These examples speak to particular incidents and don’t give a comprehensive answer about why God allows suffering. They do, however, show that Jesus doesn’t shy away from suffering and that he is there with us in our troubles. These sometimes uncomfortable words of Jesus tell us that suffering can show the works of God and deepen the faith of those who experience or witness difficulties.
My experience of suffering
My divorce was one of the most painful experiences in my life. It was agony. But—just like the stories of the healing of the blind man and the raising of Lazarus—I can see in the aftermath the works of God and deeper belief in him. God called me back to himself and reshaped my life. Now I am no longer the person who suffered an unwanted divorce; I am a new person.
We couldn’t see anything good in my brother’s suffering from a rare fungal infection of the lungs and the pain it brought my parents and family. But in the moments before his passing—after about 30 days under sedation—my brother woke up. My parents told him about everyone who had been praying for him and about the people who had come to visit him. They were able to tell him that they loved him. They read from the Bible to him. My brother passed away peacefully. I believe in the last hour of his life, my brother—who struggled against God his whole life—finally understood that he was God’s child. I believe this to be the case because of those beautiful last moments. God loved my brother and gave our parents and him the precious gift of just a little while together, one last time. This is how God does things: he provides the unexpected and the eternally consequential in a blanket of peace.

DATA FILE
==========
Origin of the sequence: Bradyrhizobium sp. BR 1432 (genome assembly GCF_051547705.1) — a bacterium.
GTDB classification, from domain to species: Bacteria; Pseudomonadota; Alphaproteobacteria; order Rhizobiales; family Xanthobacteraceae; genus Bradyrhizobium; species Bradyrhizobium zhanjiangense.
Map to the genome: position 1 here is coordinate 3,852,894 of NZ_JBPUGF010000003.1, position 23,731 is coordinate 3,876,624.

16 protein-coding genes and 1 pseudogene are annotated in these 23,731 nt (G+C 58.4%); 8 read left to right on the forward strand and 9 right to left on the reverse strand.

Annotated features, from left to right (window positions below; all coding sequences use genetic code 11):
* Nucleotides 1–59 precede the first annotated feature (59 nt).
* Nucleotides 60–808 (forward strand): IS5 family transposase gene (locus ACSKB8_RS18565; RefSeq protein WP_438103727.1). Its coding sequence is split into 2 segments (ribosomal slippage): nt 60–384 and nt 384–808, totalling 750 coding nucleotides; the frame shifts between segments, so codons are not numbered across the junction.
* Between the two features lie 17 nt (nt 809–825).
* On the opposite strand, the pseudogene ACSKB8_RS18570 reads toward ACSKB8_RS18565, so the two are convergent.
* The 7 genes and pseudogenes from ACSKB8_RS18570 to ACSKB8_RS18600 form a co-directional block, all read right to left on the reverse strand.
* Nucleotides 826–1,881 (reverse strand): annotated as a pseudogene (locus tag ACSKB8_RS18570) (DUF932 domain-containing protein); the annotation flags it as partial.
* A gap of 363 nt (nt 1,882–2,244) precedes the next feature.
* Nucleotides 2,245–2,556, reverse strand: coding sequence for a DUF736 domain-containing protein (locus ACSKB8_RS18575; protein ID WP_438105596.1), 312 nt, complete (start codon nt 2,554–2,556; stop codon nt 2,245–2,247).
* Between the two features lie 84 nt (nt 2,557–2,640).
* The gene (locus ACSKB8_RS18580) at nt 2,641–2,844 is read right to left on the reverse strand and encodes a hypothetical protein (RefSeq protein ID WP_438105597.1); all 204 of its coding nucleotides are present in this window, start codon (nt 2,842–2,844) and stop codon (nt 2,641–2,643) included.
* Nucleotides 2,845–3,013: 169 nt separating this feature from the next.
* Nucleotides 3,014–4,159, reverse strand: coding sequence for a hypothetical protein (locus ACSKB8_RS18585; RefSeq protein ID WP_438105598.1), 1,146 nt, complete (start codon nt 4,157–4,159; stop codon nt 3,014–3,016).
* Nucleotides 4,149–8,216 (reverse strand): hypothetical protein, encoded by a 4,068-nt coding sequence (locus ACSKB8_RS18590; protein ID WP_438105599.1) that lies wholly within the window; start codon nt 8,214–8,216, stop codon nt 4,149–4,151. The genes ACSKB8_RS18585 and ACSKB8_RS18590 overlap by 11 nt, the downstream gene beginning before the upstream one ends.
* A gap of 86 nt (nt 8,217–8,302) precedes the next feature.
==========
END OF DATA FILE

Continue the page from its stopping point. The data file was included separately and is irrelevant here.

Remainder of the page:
In 2 Corinthians 12, the apostle Paul tells of asking God to remove “a thorn in [his] flesh.” God responds to him by saying, “My grace is sufficient for you, for my power is made perfect in weakness” (verse 9). Maybe you haven’t received the prognosis you wanted, you’re undergoing treatment for cancer, or you’ve been dealing with chronic pain. Perhaps you wonder why God allows your suffering. Take heart; Christ has “overcome the world.” Keep your eyes open for “the works of God” on display. Open your heart for God’s timing “that [you] may believe.” And, like Paul, rely on God’s strength during your weakness: “Therefore I will boast all the more gladly about my weaknesses, so that Christ’s power may rest on me. . . For when I am weak, then I am strong” (verses 9-10).